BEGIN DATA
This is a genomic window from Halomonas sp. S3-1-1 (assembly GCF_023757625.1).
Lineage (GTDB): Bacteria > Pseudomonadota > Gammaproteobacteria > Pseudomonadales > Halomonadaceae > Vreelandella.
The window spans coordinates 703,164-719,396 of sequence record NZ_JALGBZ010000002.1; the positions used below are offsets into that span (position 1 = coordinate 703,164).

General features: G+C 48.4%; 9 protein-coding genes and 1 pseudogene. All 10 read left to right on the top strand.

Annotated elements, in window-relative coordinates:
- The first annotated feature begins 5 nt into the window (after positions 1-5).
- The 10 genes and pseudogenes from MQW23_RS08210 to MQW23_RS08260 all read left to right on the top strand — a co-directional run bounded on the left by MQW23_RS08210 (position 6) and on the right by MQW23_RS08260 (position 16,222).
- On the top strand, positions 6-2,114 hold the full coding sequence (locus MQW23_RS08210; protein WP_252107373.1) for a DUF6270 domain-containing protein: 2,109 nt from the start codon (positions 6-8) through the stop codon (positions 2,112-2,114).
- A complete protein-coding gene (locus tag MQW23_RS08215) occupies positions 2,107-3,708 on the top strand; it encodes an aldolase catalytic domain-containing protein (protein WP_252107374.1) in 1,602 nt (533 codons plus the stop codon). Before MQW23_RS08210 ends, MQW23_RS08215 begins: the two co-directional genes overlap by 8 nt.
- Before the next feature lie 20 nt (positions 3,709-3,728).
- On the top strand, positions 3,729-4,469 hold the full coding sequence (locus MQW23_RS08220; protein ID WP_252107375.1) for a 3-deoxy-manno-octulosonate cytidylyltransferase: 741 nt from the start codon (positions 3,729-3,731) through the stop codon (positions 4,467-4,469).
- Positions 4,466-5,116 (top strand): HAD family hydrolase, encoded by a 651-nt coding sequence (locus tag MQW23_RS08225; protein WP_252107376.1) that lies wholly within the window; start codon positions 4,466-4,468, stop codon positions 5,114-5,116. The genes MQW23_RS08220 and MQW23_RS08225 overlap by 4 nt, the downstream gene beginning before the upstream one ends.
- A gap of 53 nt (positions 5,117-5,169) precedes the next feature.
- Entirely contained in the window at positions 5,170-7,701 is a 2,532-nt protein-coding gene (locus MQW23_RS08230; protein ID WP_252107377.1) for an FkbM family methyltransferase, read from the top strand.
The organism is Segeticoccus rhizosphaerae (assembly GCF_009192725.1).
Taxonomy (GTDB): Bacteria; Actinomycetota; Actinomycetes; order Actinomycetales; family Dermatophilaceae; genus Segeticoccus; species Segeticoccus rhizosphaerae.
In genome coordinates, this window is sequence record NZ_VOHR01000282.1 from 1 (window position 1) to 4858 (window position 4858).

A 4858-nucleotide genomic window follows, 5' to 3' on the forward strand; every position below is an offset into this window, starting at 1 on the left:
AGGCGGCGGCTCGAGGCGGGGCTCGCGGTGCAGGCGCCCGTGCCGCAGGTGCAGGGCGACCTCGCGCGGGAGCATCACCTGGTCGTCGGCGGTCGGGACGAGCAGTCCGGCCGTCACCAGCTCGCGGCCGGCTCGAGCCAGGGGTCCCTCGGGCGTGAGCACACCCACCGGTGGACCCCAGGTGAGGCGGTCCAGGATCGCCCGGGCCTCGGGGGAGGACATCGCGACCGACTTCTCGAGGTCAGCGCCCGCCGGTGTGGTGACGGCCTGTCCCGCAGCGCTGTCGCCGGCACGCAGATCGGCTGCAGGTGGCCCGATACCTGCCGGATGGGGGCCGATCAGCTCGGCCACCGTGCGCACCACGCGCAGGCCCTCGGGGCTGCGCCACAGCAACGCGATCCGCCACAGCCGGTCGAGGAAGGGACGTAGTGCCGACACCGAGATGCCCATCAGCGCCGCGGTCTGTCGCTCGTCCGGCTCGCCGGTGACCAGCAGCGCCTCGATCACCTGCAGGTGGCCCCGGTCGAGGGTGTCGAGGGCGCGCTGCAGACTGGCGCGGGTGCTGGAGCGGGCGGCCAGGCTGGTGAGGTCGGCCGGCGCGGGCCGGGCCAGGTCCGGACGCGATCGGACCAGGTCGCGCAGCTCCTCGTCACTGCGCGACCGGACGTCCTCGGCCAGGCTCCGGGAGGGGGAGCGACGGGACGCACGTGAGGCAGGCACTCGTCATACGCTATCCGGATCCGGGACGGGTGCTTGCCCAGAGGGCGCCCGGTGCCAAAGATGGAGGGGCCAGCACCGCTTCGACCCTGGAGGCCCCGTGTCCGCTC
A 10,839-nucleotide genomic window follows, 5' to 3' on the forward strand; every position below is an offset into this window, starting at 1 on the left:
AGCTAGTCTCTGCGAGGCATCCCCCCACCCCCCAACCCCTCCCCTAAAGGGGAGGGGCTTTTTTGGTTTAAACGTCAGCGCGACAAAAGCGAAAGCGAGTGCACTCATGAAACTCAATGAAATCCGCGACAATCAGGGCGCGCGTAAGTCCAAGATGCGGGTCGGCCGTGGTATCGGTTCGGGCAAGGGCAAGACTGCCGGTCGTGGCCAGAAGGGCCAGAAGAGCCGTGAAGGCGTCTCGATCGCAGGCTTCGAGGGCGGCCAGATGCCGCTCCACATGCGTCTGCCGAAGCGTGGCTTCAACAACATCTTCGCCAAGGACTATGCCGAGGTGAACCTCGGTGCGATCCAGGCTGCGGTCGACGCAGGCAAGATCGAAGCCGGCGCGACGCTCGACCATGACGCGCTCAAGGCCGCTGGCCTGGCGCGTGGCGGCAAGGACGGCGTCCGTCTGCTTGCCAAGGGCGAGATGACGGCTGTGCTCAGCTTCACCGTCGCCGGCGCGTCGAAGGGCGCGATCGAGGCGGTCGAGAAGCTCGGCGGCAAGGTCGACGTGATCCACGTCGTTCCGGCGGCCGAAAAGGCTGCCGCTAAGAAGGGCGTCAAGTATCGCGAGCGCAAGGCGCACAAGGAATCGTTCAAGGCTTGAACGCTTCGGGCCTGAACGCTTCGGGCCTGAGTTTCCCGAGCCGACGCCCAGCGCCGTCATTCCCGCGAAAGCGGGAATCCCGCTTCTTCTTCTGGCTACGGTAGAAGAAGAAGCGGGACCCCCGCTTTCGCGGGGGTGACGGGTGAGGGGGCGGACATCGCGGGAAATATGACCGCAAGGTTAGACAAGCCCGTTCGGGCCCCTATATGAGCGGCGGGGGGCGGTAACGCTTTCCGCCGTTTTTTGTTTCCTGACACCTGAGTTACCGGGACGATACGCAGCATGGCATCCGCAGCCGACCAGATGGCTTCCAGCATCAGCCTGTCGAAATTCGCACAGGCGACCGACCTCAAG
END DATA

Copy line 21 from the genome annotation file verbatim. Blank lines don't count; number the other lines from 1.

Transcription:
AGCTAGTCTCTGCGAGGCATCCCCCCACCCCCCAACCCCTCCCCTAAAGGGGAGGGGCTTTTTTGGTTTAAACGTCAGCGCGACAAAAGCGAAAGCGAGTGCACTCATGAAACTCAATGAAATCCGCGACAATCAGGGCGCGCGTAAGTCCAAGATGCGGGTCGGCCGTGGTATCGGTTCGGGCAAGGGCAAGACTGCCGGTCGTGGCCAGAAGGGCCAGAAGAGCCGTGAAGGCGTCTCGATCGCAGGCTTCGAGGGCGGCCAGATGCCGCTCCACATGCGTCTGCCGAAGCGTGGCTTCAACAACATCTTCGCCAAGGACTATGCCGAGGTGAACCTCGGTGCGATCCAGGCTGCGGTCGACGCAGGCAAGATCGAAGCCGGCGCGACGCTCGACCATGACGCGCTCAAGGCCGCTGGCCTGGCGCGTGGCGGCAAGGACGGCGTCCGTCTGCTTGCCAAGGGCGAGATGACGGCTGTGCTCAGCTTCACCGTCGCCGGCGCGTCGAAGGGCGCGATCGAGGCGGTCGAGAAGCTCGGCGGCAAGGTCGACGTGATCCACGTCGTTCCGGCGGCCGAAAAGGCTGCCGCTAAGAAGGGCGTCAAGTATCGCGAGCGCAAGGCGCACAAGGAATCGTTCAAGGCTTGAACGCTTCGGGCCTGAACGCTTCGGGCCTGAGTTTCCCGAGCCGACGCCCAGCGCCGTCATTCCCGCGAAAGCGGGAATCCCGCTTCTTCTTCTGGCTACGGTAGAAGAAGAAGCGGGACCCCCGCTTTCGCGGGGGTGACGGGTGAGGGGGCGGACATCGCGGGAAATATGACCGCAAGGTTAGACAAGCCCGTTCGGGCCCCTATATGAGCGGCGGGGGGCGGTAACGCTTTCCGCCGTTTTTTGTTTCCTGACACCTGAGTTACCGGGACGATACGCAGCATGGCATCCGCAGCCGACCAGATGGCTTCCAGCATCAGCCTGTCGAAATTCGCACAGGCGACCGACCTCAAG